Handshake Problem and Phone Call Problem

# Handshake Problem and Phone Call Problem

## Handshake Problem and Phone Call Problem

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##### Presentation Transcript

1. Handshake Problem If there are 30 people in a room and everyone has to shake hands, how many handshakes will there be? What about if there are n people in the room? Handshake Problem and Phone Call Problem Phone Call Problem 30 people are invited to a party. If every person speaks to every other person on the phone beforehand, how many phone calls will there be? What about if there are n people invited to the party?

2. Student 1 ViewPoint – Start Simple! 0 1 3 6 10 4 people 1 person 2 people 5 people 3 people

3. +1 +2 +3 +4 +5 +1 +1 +1 +1 Sequence: 0, 1, 3, 6, 10, 15, ... Since the second difference is constant, we have a quadratic sequence with first term ½ n² ½ n² Compare Original Sequence with Sequence: 0, 1, 3, 6, 10, 15, ... ½ n²: 0.5 2 4.5 8 12.5 18 -0.5, -1, -1.5, -2, -2.5, -3, ... T(n) = -½n Therefore T(n) = ½ n² - ½n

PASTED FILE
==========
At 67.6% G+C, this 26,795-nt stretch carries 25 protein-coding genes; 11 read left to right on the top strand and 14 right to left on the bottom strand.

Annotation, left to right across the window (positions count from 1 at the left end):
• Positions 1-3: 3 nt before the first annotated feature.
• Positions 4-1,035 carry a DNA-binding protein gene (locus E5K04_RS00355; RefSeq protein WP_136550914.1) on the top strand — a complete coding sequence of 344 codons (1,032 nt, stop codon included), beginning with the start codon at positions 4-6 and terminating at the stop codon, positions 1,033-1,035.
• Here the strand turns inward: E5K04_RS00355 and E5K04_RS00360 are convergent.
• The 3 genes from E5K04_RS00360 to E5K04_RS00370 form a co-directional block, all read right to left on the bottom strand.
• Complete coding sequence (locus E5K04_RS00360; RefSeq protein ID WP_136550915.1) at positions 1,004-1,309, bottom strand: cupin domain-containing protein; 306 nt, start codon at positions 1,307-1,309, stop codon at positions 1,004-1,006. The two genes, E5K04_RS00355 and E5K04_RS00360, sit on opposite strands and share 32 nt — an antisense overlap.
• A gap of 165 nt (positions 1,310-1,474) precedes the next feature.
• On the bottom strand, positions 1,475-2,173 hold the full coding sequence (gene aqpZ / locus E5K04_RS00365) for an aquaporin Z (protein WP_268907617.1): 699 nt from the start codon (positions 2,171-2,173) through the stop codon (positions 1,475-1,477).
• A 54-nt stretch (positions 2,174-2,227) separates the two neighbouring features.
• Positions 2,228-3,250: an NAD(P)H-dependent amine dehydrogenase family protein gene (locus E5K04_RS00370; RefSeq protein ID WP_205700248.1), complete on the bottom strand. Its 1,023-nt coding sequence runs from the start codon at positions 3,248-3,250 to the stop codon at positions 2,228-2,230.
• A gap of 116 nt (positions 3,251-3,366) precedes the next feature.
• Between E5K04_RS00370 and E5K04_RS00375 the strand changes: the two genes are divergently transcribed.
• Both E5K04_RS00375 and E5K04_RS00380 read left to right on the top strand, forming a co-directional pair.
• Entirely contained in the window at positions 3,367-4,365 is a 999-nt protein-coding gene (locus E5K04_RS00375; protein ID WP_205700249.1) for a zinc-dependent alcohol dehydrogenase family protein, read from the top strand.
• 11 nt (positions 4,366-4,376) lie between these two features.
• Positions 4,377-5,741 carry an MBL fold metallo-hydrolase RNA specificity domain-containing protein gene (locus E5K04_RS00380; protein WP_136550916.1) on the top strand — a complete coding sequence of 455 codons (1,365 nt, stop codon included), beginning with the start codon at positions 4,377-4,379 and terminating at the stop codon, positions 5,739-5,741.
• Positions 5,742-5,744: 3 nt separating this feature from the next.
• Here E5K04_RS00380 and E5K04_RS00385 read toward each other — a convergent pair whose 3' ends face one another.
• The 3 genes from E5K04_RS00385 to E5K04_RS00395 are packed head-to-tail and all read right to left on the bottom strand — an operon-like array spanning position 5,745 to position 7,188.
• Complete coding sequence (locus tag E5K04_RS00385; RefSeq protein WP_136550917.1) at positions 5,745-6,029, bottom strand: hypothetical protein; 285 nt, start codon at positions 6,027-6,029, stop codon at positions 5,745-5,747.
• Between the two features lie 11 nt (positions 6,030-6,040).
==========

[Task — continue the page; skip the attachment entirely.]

4. Questions you might ask yourself? • What do T(n) and n represent? 2) Does the formula work?

5. Student 2 Viewpoint Start with less people. For example when n = 6 If there are 6 people then every single person will have to make 5 phone calls. 6 x 5 = 30 calls However, this is twice as many calls as is needed because if you´ve already been called by someone then you don´t need to call them back. Therefore, the number of calls is: 6 x 5 = 15 calls 2

6. Student 2 Viewpoint Hence for n = 7 people, the number of calls is: 7 x 6 = 21 calls 2 For n = 8 people, 8 x 7 = 28 calls 2 For n people, n x (n-1) = Number of calls 2

7. Student 2 Viewpoint (without words) 6 x 5 = 30 calls 6 x 5 = 15 calls 2 7 x 6 = 21 calls 2 8 x 7 = 28 calls 2 n x (n-1) = Number of calls 2 Which is easier to understand?

8. Student 3 viewpoint Number of Telephone Calls = What does this mean? Out of n objects, how many ways are there to choose 2 of them? E.g. If you have one object: can´t choose two of them! two objects: 1 way to choose three objects: 3 ways to choose four objects: 6 ways to choose five objects: 10 ways to choose etc. Lisa & Bart Lisa & Homer Bart & Homer Lisa & Marge Bart & Marge Marge & Homer Lisa & Maggie Bart & Maggie Marge & Maggie Homer & Maggie So we do have the triangle number sequence again: 1, 3, 6, 10, 15, ...

9. Why does = n(n-1) ? 2 = n! 2!(n-2)! = n x ( n-1) x (n - 2)! 2! (n – 2)! = n(n – 1) 2 11 11 2 11 3 3 11 4 6 4 11 5 10 10 5 11 6 15 20 15 6 11 7 21 35 35 21 7 11 8 28 56 70 56 28 8 11 9 36 84 126 126 84 36 9 1